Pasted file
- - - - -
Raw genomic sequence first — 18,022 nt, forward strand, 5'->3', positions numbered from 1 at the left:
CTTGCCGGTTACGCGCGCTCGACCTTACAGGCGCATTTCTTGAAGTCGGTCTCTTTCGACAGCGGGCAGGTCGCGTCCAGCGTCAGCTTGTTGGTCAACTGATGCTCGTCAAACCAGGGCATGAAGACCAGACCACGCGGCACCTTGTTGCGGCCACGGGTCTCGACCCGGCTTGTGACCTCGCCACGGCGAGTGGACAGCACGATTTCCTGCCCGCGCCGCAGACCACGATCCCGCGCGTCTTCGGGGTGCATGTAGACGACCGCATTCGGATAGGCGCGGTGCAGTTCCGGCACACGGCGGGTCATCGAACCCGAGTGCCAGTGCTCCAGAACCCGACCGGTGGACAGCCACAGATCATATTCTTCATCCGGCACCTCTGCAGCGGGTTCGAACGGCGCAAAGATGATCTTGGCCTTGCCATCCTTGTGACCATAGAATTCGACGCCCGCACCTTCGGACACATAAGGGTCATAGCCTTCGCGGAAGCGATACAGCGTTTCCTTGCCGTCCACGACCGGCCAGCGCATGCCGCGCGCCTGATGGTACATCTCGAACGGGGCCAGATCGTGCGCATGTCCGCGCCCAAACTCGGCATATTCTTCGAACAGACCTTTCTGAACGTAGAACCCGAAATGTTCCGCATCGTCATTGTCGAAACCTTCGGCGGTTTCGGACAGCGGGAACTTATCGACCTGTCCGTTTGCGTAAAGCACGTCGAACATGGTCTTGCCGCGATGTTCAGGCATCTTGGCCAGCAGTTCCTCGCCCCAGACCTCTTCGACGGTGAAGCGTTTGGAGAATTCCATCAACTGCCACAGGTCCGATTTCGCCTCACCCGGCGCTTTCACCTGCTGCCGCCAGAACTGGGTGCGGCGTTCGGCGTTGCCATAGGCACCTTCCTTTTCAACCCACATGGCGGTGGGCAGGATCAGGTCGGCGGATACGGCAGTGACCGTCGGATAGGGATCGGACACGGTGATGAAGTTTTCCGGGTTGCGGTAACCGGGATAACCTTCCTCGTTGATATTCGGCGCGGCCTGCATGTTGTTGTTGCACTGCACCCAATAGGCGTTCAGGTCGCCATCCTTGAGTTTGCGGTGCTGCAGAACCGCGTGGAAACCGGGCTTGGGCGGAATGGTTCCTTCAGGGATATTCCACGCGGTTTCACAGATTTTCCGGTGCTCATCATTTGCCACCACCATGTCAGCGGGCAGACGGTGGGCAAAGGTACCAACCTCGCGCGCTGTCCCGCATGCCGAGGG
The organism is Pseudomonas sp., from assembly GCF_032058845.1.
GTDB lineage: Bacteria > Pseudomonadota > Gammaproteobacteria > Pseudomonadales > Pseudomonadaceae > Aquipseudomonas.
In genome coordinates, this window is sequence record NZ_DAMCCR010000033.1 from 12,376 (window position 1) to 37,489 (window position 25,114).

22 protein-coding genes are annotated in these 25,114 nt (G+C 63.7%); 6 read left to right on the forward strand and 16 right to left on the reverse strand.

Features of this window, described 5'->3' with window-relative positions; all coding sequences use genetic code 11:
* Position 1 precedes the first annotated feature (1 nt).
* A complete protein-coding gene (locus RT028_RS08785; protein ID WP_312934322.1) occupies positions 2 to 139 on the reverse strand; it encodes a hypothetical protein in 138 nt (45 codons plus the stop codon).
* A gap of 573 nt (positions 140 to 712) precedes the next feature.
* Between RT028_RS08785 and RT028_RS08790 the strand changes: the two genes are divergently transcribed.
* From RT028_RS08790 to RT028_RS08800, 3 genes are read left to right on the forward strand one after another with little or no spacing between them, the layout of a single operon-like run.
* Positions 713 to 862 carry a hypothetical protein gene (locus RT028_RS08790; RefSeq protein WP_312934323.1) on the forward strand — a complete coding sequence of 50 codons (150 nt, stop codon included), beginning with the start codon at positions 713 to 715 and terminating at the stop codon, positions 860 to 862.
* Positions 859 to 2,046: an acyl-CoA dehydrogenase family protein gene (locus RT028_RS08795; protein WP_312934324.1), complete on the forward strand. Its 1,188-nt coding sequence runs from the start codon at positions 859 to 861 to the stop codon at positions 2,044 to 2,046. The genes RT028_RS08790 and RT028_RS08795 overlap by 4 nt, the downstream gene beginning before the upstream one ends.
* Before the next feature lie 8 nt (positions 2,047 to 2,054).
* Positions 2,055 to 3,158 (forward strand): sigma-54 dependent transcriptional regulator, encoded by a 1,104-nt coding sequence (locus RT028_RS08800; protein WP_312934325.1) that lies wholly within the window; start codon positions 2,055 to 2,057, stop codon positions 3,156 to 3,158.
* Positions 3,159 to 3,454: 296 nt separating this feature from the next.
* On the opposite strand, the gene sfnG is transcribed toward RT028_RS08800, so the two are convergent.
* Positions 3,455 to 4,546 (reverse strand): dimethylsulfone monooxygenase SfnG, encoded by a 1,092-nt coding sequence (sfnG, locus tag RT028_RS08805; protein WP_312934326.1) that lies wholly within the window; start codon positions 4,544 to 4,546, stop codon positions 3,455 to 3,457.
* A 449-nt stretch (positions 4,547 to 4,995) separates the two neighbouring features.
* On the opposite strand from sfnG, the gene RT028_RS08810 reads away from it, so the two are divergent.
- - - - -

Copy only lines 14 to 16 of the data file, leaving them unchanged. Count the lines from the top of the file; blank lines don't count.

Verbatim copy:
* Positions 859 to 2,046: an acyl-CoA dehydrogenase family protein gene (locus RT028_RS08795; protein WP_312934324.1), complete on the forward strand. Its 1,188-nt coding sequence runs from the start codon at positions 859 to 861 to the stop codon at positions 2,044 to 2,046. The genes RT028_RS08790 and RT028_RS08795 overlap by 4 nt, the downstream gene beginning before the upstream one ends.
* Before the next feature lie 8 nt (positions 2,047 to 2,054).
* Positions 2,055 to 3,158 (forward strand): sigma-54 dependent transcriptional regulator, encoded by a 1,104-nt coding sequence (locus RT028_RS08800; protein WP_312934325.1) that lies wholly within the window; start codon positions 2,055 to 2,057, stop codon positions 3,156 to 3,158.